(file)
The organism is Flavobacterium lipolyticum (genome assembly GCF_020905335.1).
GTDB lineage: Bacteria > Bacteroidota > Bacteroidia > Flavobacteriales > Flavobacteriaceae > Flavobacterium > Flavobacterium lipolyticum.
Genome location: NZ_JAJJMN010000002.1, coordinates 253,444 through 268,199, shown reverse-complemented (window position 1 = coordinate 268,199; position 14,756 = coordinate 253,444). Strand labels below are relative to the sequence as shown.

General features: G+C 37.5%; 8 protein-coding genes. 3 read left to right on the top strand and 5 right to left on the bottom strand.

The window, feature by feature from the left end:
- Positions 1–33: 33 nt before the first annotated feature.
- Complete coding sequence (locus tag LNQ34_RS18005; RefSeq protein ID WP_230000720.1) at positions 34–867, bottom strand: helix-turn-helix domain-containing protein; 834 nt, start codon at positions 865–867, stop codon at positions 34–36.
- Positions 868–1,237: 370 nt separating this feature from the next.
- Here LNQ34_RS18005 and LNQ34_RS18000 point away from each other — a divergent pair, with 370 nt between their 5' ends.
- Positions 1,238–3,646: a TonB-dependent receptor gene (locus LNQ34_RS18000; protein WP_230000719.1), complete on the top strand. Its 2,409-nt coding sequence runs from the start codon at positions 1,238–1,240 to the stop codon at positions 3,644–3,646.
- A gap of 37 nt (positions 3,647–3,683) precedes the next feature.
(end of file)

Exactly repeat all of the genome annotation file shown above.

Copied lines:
The organism is Flavobacterium lipolyticum (genome assembly GCF_020905335.1).
GTDB lineage: Bacteria > Bacteroidota > Bacteroidia > Flavobacteriales > Flavobacteriaceae > Flavobacterium > Flavobacterium lipolyticum.
Genome location: NZ_JAJJMN010000002.1, coordinates 253,444 through 268,199, shown reverse-complemented (window position 1 = coordinate 268,199; position 14,756 = coordinate 253,444). Strand labels below are relative to the sequence as shown.

General features: G+C 37.5%; 8 protein-coding genes. 3 read left to right on the top strand and 5 right to left on the bottom strand.

The window, feature by feature from the left end:
- Positions 1–33: 33 nt before the first annotated feature.
- Complete coding sequence (locus tag LNQ34_RS18005; RefSeq protein ID WP_230000720.1) at positions 34–867, bottom strand: helix-turn-helix domain-containing protein; 834 nt, start codon at positions 865–867, stop codon at positions 34–36.
- Positions 868–1,237: 370 nt separating this feature from the next.
- Here LNQ34_RS18005 and LNQ34_RS18000 point away from each other — a divergent pair, with 370 nt between their 5' ends.
- Positions 1,238–3,646: a TonB-dependent receptor gene (locus LNQ34_RS18000; protein WP_230000719.1), complete on the top strand. Its 2,409-nt coding sequence runs from the start codon at positions 1,238–1,240 to the stop codon at positions 3,644–3,646.
- A gap of 37 nt (positions 3,647–3,683) precedes the next feature.